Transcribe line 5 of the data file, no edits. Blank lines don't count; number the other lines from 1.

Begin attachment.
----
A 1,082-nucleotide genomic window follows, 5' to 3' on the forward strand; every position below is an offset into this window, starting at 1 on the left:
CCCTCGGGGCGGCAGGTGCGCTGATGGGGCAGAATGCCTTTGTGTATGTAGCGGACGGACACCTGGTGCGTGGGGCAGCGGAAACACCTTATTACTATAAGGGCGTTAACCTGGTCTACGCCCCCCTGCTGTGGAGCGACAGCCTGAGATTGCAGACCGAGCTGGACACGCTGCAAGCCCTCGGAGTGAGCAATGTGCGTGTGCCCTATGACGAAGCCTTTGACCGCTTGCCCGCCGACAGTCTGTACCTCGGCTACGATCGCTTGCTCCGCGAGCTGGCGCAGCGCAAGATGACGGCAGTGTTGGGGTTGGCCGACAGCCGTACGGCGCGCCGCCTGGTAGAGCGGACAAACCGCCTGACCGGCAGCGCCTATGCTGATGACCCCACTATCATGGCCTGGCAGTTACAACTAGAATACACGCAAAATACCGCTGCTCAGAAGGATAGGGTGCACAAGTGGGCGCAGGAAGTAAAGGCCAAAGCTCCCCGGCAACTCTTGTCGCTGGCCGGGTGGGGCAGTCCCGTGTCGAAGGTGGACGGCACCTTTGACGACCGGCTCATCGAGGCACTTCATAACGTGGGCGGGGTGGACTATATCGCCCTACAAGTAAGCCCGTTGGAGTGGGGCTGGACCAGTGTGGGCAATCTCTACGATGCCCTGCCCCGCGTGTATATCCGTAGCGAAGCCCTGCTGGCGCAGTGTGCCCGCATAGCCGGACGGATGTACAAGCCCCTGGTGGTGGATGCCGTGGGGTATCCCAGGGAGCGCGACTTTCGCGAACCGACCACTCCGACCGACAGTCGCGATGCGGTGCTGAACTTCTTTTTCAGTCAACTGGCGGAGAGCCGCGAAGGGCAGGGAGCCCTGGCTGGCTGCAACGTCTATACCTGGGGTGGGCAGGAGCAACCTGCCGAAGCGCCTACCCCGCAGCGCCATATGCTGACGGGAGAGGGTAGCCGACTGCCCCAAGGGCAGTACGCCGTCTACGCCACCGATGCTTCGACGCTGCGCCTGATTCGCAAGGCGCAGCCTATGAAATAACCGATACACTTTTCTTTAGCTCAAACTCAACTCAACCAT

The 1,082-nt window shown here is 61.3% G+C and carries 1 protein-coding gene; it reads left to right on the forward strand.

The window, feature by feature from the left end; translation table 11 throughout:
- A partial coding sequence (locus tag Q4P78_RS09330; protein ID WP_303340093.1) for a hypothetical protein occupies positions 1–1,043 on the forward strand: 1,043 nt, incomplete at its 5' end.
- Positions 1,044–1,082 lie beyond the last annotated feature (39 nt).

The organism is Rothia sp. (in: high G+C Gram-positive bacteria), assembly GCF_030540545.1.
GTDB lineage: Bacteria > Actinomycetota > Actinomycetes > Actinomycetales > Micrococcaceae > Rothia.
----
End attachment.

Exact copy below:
- A partial coding sequence (locus tag Q4P78_RS09330; protein ID WP_303340093.1) for a hypothetical protein occupies positions 1–1,043 on the forward strand: 1,043 nt, incomplete at its 5' end.